Study reveals how a tiny protein senses all the communications in a cell

August 1st, 2008 - 4:12 pm ICT by ANI  

Washington, August 1 (ANI): New research by Johns Hopkins scientists shed light on how the calcium sensor protein calmodulin can gauge both the local flow of calcium, in through the closest channel, and the global calcium flow entering the many channels across the entire cell.
“It’’s like being at a cocktail party where the easiest person to listen to is the one closest to you, but we all have the ability to keep an ear out for other interesting conversations going on throughout the room. It turns out that calmodulin is doing a similar thing, sensing the calcium coming through the closest channel through one ear while the other ear ”listens” to the calcium coming through distant channels across the cell,” says Dr. David Yue, a professor of biomedical engineering at Hopkins.
Calmodulin is normally positioned right near each calcium channel, according to the background information in a research article published in the journal Cell.
It had already been discovered years ago that calmodulin can somehow switch its sensory focus between local calcium and global calcium entering the cell through channels at a distance.
Dr. Yue says that the calmodulin protein is made of two ball-like lobes, which act as the different calcium-sensing ears.
The researcher says that the C lobe listens locally and the N lobe listens globally, across the whole cell.
With a view to determining how calmodulin’’s two lobes can sense different sources of calcium, the researchers took a two-pronged approach.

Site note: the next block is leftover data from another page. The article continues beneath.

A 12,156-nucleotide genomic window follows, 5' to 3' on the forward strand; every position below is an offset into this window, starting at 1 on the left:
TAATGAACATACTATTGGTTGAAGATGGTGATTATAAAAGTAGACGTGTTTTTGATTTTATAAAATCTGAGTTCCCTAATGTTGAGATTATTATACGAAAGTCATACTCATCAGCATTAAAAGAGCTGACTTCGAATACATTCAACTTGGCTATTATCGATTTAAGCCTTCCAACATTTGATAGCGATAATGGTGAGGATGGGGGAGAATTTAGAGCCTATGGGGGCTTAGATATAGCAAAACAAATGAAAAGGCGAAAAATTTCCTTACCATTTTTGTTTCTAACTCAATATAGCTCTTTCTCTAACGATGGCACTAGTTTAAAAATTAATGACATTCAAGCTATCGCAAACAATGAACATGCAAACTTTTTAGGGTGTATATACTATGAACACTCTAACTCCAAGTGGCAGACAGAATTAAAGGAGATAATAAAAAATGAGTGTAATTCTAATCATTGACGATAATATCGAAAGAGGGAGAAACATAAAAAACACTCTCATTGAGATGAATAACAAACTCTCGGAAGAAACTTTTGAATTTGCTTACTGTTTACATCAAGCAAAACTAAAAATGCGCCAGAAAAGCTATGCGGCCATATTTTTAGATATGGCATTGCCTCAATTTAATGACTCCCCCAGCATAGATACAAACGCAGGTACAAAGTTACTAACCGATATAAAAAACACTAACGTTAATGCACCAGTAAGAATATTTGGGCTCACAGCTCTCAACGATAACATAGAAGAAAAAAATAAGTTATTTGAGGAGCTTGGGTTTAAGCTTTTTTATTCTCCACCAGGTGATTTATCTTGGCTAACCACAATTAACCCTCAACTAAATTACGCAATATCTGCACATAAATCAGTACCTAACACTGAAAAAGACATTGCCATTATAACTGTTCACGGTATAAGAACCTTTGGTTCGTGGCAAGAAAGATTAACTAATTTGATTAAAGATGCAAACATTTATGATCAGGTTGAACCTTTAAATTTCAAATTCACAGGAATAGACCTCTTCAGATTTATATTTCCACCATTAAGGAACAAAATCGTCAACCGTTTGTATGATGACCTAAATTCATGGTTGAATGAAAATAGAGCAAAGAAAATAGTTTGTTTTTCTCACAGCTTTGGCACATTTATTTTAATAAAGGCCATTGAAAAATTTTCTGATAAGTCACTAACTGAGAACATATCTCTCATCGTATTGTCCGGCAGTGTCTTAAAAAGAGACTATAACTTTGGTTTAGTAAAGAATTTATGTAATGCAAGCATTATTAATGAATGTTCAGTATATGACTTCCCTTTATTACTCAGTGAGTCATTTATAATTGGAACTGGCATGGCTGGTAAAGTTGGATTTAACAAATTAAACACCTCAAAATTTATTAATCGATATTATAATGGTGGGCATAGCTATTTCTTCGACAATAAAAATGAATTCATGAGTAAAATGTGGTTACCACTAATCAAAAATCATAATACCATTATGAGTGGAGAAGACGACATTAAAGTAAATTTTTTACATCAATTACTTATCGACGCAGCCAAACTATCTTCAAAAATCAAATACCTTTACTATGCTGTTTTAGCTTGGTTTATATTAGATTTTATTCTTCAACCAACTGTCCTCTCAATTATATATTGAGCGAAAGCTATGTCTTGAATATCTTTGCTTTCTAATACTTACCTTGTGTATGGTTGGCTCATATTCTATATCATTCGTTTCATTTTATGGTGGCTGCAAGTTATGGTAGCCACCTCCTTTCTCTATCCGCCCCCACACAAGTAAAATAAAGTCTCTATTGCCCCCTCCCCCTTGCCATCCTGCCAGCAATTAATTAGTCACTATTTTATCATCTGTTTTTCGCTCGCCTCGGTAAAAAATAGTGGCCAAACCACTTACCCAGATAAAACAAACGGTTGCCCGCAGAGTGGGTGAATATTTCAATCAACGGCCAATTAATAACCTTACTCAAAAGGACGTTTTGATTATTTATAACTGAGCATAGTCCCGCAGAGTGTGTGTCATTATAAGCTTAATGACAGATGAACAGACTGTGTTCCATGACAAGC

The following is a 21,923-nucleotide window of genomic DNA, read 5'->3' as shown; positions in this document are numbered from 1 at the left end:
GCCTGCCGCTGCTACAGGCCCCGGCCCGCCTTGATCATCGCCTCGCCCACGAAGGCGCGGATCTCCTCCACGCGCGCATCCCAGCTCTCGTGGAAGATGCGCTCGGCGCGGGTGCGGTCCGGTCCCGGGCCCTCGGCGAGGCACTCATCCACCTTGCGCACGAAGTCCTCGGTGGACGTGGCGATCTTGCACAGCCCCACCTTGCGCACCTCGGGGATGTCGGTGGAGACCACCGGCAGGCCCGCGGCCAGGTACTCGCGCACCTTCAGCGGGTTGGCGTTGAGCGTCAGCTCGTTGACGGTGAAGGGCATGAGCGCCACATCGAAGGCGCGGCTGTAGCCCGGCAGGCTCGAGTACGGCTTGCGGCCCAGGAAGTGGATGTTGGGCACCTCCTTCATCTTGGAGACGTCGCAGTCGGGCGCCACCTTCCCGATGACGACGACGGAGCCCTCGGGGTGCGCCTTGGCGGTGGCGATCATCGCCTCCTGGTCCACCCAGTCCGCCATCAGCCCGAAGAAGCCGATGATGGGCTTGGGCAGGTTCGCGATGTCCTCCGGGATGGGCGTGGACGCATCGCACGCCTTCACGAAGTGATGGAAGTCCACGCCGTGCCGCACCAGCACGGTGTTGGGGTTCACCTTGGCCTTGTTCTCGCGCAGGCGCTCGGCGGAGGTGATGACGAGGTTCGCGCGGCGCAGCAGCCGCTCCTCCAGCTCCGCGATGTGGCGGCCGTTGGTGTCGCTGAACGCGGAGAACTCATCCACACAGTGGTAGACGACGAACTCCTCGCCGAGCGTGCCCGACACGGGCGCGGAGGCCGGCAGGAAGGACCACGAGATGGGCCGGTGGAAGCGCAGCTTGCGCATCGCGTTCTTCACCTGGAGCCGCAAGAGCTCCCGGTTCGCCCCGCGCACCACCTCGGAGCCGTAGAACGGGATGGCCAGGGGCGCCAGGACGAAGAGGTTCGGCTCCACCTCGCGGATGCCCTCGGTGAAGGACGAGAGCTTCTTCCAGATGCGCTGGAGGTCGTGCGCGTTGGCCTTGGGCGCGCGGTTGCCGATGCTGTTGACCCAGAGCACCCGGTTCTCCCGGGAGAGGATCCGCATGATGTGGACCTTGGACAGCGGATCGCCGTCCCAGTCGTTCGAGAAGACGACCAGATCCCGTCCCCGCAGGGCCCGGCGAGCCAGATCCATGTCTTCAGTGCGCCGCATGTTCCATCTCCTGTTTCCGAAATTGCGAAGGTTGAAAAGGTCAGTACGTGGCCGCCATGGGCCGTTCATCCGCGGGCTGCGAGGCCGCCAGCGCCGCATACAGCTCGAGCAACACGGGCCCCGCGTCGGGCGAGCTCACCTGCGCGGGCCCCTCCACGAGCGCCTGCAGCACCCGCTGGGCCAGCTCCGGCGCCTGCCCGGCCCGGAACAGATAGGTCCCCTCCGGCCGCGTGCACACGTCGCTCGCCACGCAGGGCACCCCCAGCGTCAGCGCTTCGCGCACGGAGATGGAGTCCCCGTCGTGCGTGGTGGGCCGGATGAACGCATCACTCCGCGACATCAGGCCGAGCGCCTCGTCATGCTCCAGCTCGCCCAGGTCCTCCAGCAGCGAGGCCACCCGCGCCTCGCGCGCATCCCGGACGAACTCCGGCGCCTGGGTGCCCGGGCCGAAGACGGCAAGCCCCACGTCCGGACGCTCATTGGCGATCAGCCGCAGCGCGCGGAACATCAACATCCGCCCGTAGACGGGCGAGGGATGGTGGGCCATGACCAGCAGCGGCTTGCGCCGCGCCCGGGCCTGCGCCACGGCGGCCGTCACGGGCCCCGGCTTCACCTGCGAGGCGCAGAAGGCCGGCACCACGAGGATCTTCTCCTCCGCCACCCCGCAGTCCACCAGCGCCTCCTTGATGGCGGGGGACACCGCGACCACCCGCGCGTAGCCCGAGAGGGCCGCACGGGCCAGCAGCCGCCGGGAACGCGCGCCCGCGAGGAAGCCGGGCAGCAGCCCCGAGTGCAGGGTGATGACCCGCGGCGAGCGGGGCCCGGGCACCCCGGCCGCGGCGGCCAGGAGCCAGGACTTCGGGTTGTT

First, they used computers to perform mathematical simulations that tested different potential calcium detection mechanisms of the calmodulin lobes.
Previous studies have shown that the C lobe of calmodulin hangs onto calcium for a long time, whereas the N lobe lets go rapidly.
The computer simulations used in the current study suggested that the slight differences in calcium holding time might play a role in calmodulin’’s ability to sense both local and global calcium levels.
“Once a local calcium ion sticks to the C lobe, it seldom lets go, and so the local calcium dominates,” says Dr. Yue.
By contrast, the N lobe would rapidly let go of calcium, and then be empty and available to bind calcium entering the cell from distant calcium channels, allowing reception of global calcium.
The research team then verified their mathematical predictions by testing real calmodulin proteins attached to calcium channels.
With the help of a new approach, the group could precisely controll calcium pulses through single calcium channels, and watch how calmodulin responded.
Dr. Yue says that understanding the language of calcium is critical for understanding how cells communicate, and also important for understanding neural diseases.
The researcher feels that early antipsychotic drugs may work by blocking calmodulin action.
“Now that we are learning how these drugs actually work, we can contribute our new understanding of calmodulin to the design of next-generation drugs with greater potency and fewer side effects,” Dr. Yue says. (ANI)

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